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[T3] FI fuel pump ordeal

I think I posted a few weeks ago that I had been having some trouble 
with my FI fuel pump. The symptoms were that nothing came out of the 
outlet while lots was coming out the overflow.

I removed the pump head from the motor, leaving the motor installed 
in the car. Disassembly and inspection revealed that there is a 
little piston in the pressure relief assembly which has a rubber 
nipple on its end. This rubber tip is actually part of sort of plug 
which fits all the way thru the piston and comes out the bottom. Thus 
it installs in a hole in the head of the piston.

After a "mere" 34 years, that rubber plug broke into 2 pieces. One 
piece stuck in the outlet hole, preventing any flow there, while the 
other piece pushed out the back of the piston, letting all the pump 
flow pass thru the hole in the piston and out the overflow outlet.

To be fair, I believe Keith described the same failure in a pump of 
his several years ago.

I looked around in vain for a source for little rubber plugs this 
small and found nothing. I was prepared to modify the piston when I 
talked to the head of our machine shop and he convinced me that I 
could make a replacement part out of Teflon. I didn't think I could 
do it, just because the part was so small, but I did it, and it 

The aluminum cap that covered the bore where the piston lived was 
also corroded, so I made a replacement for it out of brass.

I put everything together a couple of weeks ago, with new O-rings and 
it's been working fine since then.

One more possibly interesting detail. This car has had a long term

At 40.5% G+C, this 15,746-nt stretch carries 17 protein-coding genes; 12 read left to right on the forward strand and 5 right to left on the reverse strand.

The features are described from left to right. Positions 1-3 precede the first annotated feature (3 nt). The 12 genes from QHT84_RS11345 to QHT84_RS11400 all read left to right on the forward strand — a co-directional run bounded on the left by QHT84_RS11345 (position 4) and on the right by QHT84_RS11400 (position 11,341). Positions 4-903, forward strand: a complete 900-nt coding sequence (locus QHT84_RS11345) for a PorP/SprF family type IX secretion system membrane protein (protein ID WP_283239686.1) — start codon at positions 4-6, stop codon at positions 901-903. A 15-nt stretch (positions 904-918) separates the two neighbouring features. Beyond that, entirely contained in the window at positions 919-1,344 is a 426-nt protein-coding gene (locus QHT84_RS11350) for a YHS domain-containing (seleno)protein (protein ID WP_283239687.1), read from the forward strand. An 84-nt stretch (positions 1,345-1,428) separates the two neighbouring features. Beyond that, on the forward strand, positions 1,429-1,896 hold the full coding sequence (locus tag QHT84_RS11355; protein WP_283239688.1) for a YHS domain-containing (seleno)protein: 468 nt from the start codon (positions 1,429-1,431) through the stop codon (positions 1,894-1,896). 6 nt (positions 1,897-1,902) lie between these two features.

problem of needing the fuel ring to be primed before it would start 
easily. Now that tendency seems to have gone away. It makes me wonder 
whether the aging rubber plug was letting the pressure leak out of 
the fuel ring and that the new Teflon plug has fixed that problem. I 
had worked over all the other suspects in this car's FI system 
without ever seeing any effect on the startup problem, so I suspect 
that this may have been the root cause.

Unfortunately, it has also turned colder here, so this problem MIGHT 
come back the next time it gets warm.

This pump failure worries me, because we have a LOT of these electric 
FI fuel pumps out here, all with the same potential problem. The 
little rubber part won't last forever on any of them and slowly they 
are all going to die. My plan is to tool up to make a number of these 
parts, so I can repair pumps for anyone. In the meantime, I intend to 
rebuild some of the extra pumps I have here, just so I have known 
good spares. I'll probably carry a couple in the caravan to the next 

Jim Adney, jadney@vwtype3.org
Madison, Wisconsin, USA

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